Whoa. It's Tuesday morning. We love beer and all but we prefer to drink it rather than have it poured over our head (as one idiotic co-worker once did while at an end of the summer party). But we're not complaining. No. Not at all. Because the beer that was just poured over our head...is an ad. And we love advertising here on Adrants! And it's virtual so we really don't have beer all over our head right now (but did when that idiot did it in real life).
Yup. Check this out. See? Pretty sweet, right? No go here and Kraeusen your friend's site compliments of Old Style.
We love this stuff.
Despite issues with its headlights, the Prius is rolling along just fine when it comes to online promotion. Among the many places the vehicle can be seen online, it's taken over the home page of instant messaging aggregation service Meebo.
With a background image, a foreground placement of the vehicle, a logo and zero ability to click through to anything, the effort looks like 100 percent branding.
- Houses come a-hunting on Twitter. (More proof that in this market, it's do-or-die time.)
- Love can be complicated. (But once you pop...!)
- The revolution will be Tweeted. In Iran, anyway.
- 140-character twibutes to Michael Jackson. Srsly.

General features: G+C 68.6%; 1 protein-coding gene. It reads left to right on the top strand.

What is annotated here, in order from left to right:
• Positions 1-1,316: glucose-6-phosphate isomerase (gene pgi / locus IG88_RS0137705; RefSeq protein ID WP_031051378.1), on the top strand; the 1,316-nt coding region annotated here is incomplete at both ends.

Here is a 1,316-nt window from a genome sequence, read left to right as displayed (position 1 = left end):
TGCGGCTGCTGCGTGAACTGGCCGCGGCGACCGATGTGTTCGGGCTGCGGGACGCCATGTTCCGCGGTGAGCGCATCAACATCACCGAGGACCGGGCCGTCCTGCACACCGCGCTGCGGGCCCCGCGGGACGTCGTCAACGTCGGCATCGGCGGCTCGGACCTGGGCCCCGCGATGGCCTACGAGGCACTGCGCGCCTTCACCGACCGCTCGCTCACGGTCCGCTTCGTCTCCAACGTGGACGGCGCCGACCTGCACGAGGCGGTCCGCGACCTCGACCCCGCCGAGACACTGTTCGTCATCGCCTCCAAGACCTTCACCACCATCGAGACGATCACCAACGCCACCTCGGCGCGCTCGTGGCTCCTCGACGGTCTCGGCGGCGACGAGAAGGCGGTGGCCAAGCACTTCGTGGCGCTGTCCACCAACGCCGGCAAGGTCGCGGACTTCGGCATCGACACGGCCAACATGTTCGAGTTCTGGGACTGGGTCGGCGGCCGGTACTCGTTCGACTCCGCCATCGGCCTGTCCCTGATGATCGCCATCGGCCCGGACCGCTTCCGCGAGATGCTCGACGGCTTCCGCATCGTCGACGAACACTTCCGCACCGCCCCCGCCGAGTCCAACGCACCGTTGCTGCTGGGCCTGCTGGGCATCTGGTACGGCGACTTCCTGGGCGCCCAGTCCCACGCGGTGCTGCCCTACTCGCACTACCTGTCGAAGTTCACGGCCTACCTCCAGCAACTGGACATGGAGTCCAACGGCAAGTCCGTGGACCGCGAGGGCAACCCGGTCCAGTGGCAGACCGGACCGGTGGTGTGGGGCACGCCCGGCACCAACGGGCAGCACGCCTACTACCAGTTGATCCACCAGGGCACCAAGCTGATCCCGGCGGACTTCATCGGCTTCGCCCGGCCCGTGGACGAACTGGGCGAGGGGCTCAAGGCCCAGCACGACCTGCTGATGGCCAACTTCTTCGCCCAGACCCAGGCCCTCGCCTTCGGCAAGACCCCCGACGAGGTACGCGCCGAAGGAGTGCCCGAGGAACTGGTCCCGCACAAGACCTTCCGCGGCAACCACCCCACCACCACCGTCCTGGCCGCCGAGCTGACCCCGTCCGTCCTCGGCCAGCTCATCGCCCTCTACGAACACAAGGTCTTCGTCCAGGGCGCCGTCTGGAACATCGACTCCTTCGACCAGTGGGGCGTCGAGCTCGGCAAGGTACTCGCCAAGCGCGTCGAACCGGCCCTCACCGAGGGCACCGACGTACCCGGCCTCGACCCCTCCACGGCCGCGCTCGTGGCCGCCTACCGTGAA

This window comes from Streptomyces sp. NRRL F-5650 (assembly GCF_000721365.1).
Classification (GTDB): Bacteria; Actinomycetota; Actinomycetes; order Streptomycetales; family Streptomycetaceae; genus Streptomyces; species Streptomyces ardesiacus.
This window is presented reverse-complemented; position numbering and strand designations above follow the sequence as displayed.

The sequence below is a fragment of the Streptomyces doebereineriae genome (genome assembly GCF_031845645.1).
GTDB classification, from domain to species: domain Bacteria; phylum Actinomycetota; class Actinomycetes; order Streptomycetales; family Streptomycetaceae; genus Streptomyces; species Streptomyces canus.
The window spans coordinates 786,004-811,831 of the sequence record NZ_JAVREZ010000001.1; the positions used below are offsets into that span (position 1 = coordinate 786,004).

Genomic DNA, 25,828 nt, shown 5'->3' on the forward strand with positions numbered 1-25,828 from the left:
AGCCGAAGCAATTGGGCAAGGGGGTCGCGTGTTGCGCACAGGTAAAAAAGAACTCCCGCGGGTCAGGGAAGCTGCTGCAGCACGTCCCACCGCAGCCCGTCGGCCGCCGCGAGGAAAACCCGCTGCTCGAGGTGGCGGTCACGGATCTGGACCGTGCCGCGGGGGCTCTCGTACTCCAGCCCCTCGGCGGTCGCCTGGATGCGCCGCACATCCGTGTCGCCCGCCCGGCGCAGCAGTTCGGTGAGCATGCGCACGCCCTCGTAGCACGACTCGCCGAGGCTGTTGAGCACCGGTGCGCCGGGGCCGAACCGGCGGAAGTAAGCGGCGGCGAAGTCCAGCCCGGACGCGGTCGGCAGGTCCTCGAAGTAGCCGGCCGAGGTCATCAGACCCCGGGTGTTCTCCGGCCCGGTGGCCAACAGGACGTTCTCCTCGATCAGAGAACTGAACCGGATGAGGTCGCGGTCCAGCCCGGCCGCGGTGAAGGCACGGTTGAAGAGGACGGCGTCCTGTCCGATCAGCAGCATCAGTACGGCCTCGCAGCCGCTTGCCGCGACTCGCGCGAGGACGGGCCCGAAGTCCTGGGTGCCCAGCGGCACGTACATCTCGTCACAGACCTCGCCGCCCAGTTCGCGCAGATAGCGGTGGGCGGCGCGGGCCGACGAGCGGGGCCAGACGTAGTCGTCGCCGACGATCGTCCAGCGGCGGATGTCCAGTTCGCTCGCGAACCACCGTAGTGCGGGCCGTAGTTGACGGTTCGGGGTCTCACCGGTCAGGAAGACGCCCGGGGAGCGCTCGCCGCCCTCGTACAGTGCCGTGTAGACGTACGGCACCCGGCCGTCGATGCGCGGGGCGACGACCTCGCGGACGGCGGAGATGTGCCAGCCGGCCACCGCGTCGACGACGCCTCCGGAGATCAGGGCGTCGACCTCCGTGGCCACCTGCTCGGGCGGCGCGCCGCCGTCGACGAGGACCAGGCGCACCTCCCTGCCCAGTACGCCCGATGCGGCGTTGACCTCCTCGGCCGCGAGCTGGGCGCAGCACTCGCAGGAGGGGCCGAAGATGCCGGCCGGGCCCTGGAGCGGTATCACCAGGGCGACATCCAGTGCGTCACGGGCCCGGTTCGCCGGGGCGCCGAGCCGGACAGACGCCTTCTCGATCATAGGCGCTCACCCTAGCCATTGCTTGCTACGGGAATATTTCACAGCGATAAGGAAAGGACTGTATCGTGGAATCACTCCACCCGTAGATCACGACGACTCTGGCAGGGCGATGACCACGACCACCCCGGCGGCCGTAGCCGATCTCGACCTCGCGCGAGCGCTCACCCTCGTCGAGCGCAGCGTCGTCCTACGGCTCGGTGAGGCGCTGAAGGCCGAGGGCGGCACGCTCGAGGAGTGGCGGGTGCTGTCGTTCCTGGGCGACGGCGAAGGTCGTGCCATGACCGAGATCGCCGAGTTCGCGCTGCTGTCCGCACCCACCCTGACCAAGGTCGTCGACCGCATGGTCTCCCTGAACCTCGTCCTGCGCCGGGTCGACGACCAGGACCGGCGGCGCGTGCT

- Spike Lee, out loud and in Cannes.
- Seed bombs. That plant seeds!
- When writers go apeshit.
In yet another effort to hipify itself with a generation that's never heard of The Sears Catalog let alone even noticed the store in a mall as they scamper by it on their way to Justice, American Eagle or Claire's, retail giant Sears has hired Disney cutie Selena Gomez for its back to school effort.
Wait, wait, WAIT!!!! Back to school? Stop! Stop! Stop!! Can we please start Summer first? Seriously. This is like summer blockbuster movies making their debut in April. Or Christmas promotions beginning the day after Halloween. There are rules here, people. Rules that must be followed. You can't just mess with seasons like this. You can't mess with our heads. Seriously. Why don't we just start celebrating New Year's 2010 today!
Anyway, Selena (Miley? Miley? Where did you go, Miley?), along with Demi Lovato, is Disney's new it girl so if the retail giant's trying to connect with teens and tweeners, they did choose the right spokesperson for its Arrive Lounge effort.
On the site, visitors can vote for the best styles in a series of air band competition videos. Design Kitchen created the work.
Last night was the Cannes Lions awards event for Design, Press and Cyber efforts. As always, for the full list of winners, go hithery-dithery. But here are the Grand Prix winners for each category:
For DESIGN: "Paper Battlefield" for Nike Hong Kong by McCann Worldgroup/Causeway Bay.
For PRESS: "We Are Animals," that creepy bejeaned-human-meets-carnal-instinct campaign by FRED & FARID/Paris for Wrangler.
For CYBER: "Best Job in the World" -- which is seriously cleaning up this year -- by Cumminsnitro/Brisbane for Tourism Queensland.
"Eco:Drive" by AKQA/London for Fiat also scored a Cyber Grand Prix, as did "Why So Serious?" for Warner Bros.' The Dark Knight. The latter campaign is a typical piece of elaborate genius by the folks at 42 Entertainment/Pasadena, whose every project is not so much advertising as it is grand oeuvre.